New Guide to Tahitian Pearls

Tahitian PearlsAs a jewelry designer and a pearl and bead stringer, at some point you will almost undoubtedly sell your work whether to friends and family or as part of a serious marketing effort.

This means that you must know something about the gemstones you handle, especially expensive ones. Owners of expensive jewelry will not entrust their property to people who don’t have the knowledge to value it.

Years ago, the only way to develop this knowledge was through the Gemological Institute of America and by studying trade publications. Now, with the internet, much of this information is on-line and much of it is presented in various formats, including video.

A wonderful new site for Black Tahitian pearls debuted just the other day. Tahitian Pearls claims to be “The Ultimate Tahitian Pearl Guide” and it makes good on its claim. The site offers information on the history, farming, colors and grading of Tahitian pearls. And, it offers a rich series of videos taking the viewer inside black pearl farming.

Here are some takeaways, although I urge you to visit the site yourself. (The link to the site is above.)

  • Despite the name, Tahitian pearls are not cultivated in Tahiti, but rather throughout the French Polynesian waters in various atolls and islands in the South Pacific.
  • 90% of all black South Seas pearls originate in the French Polynesia. Other areas of cultivation are the Cook Islands, Fiji, Mexico and Micronesia.
  • Spats (young oysters) take 18-24 months to mature to the point where they can be cultivated. Once cultivated, it takes another 16-24 months for pearl growth. The success rate is about 70%. Failure results from the oyster rejecting the bead and mantle tissue and from mortality.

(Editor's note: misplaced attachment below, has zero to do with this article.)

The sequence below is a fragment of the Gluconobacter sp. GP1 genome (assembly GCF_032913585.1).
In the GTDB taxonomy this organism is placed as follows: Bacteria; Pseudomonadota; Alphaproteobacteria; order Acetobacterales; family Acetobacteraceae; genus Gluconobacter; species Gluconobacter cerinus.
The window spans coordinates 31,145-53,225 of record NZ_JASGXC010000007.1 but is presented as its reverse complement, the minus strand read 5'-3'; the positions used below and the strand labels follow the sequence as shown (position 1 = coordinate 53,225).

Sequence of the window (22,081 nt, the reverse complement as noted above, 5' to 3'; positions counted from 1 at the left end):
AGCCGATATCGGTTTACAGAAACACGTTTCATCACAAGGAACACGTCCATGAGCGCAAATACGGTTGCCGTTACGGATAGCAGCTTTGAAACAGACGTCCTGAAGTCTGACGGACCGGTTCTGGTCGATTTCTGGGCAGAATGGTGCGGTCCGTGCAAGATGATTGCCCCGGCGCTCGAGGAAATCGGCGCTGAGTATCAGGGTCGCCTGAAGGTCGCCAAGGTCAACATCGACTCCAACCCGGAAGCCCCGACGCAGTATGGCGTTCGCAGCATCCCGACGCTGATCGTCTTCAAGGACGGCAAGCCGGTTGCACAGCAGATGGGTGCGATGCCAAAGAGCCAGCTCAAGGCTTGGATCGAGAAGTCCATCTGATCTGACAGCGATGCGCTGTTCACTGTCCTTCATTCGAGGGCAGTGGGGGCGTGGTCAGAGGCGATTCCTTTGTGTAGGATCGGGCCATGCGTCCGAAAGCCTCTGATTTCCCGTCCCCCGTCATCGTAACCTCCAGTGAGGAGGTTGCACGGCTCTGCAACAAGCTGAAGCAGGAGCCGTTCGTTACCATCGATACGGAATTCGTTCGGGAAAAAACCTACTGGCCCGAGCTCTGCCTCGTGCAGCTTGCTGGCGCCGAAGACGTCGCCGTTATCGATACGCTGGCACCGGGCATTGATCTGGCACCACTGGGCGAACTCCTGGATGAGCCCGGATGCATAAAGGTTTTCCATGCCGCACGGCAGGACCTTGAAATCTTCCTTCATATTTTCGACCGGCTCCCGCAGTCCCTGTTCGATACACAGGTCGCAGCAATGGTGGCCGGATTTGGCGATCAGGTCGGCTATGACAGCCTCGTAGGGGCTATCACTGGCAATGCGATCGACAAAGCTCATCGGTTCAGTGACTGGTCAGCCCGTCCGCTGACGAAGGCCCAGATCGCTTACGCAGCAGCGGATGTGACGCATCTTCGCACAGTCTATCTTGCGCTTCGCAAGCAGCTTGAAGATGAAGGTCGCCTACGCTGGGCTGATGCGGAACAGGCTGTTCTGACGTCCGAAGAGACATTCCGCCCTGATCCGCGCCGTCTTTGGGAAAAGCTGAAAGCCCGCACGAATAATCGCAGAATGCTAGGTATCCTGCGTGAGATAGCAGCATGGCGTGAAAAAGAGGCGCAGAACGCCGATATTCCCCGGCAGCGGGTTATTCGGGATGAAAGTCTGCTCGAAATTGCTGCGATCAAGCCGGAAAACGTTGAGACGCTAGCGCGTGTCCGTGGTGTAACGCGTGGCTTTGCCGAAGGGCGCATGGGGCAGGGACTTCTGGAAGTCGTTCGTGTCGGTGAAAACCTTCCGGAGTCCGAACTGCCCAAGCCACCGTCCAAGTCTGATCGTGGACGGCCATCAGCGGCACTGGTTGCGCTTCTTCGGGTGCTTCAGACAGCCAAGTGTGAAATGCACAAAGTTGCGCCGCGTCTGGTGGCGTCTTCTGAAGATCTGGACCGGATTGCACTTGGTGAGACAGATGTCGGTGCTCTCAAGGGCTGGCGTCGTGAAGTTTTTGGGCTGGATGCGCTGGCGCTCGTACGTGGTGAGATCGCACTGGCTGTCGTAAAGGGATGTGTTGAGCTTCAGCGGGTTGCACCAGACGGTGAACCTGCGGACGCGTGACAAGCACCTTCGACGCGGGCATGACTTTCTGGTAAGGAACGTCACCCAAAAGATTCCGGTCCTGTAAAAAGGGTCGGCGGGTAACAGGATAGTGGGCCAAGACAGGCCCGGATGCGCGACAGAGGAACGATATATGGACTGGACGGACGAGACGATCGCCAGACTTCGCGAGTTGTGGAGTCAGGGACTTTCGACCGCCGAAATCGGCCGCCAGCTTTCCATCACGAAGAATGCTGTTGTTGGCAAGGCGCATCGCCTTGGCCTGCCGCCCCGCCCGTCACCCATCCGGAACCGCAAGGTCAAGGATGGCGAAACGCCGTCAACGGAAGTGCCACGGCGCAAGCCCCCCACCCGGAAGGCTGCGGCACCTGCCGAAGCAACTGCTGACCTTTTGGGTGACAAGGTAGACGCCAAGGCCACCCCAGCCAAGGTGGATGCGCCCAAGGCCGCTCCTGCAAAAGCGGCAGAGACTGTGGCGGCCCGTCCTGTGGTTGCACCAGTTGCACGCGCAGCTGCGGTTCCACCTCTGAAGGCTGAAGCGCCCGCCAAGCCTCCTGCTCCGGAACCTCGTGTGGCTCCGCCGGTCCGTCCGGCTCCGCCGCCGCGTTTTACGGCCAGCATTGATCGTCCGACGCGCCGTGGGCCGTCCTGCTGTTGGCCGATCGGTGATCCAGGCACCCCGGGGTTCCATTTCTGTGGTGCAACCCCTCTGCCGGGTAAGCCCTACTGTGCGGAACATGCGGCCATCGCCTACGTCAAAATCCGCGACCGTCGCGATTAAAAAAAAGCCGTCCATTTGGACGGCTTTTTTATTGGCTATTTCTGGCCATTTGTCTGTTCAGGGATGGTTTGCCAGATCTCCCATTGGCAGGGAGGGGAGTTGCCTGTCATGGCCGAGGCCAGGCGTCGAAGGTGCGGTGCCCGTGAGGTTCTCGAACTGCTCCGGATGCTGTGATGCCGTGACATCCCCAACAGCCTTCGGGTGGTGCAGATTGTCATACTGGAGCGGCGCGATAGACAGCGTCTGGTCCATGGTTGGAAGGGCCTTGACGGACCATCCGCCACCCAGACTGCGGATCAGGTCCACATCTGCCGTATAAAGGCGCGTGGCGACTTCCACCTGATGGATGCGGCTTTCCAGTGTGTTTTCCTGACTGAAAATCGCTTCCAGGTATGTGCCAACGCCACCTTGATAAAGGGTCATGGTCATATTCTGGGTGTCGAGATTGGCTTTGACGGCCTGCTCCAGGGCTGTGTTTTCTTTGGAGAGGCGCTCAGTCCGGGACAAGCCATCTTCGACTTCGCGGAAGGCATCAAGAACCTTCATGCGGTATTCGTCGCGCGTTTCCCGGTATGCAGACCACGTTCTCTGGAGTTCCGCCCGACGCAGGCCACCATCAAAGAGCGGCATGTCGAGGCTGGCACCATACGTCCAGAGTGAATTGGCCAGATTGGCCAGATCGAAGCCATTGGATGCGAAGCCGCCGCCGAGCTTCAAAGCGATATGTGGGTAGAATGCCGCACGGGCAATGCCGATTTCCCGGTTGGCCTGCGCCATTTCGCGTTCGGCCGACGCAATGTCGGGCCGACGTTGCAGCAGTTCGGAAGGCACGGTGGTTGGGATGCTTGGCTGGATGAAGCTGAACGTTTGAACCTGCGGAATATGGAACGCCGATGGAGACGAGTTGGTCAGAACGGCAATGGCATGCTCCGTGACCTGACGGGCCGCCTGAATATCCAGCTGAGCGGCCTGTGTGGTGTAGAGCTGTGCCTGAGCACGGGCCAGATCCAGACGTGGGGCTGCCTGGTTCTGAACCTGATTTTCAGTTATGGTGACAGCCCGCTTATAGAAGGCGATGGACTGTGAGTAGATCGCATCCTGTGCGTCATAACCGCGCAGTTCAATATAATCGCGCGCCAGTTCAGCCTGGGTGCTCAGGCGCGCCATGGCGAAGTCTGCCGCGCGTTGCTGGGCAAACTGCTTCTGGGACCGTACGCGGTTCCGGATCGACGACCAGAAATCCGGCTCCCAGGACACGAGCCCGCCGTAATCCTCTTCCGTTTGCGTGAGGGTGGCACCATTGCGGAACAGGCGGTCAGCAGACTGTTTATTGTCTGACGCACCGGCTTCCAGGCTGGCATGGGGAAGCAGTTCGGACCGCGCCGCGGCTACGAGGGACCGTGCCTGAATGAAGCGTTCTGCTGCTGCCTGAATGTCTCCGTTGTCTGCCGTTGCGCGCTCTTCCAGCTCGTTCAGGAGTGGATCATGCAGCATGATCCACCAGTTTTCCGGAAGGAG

• The black-lipped shell is used for ornamental purposes and the farmers are developing markets for their use in bone replacement treatment and dental applications, although these markets are still quite young.
  • The oyster is re-used up to about three generations. Second and third generation pearls are larger, but don’t have the same quality as first generation pearls.
  • The pearls are tumbled and polished gently to restore luster. Otherwise no treatments are used.
  • Pearls farms are less regulated than Australian pearl farms (which produce white South Seas pearls). Farmers compete on price which results in a trade off between quality and quantity.

In the two-volume “Professional Pearl and Bead Stringing” course, I included a video on the development of freshwater pearls. These are so prevalent on the market today that undoubtedly you will use them in your designs and I included the video for the same reasons that I suggest you visit this site.

Learning how to manufacture jewelry is a reflection of a passion for jewelry. Learning about various gemstones can help you market yourself as a professional. But that’s not the real goal. Developing an understanding of the various gemstones you’ll handle is a pleasure in itself.

Enjoy the Tahitian-Pearls site. It’s worth a visit.




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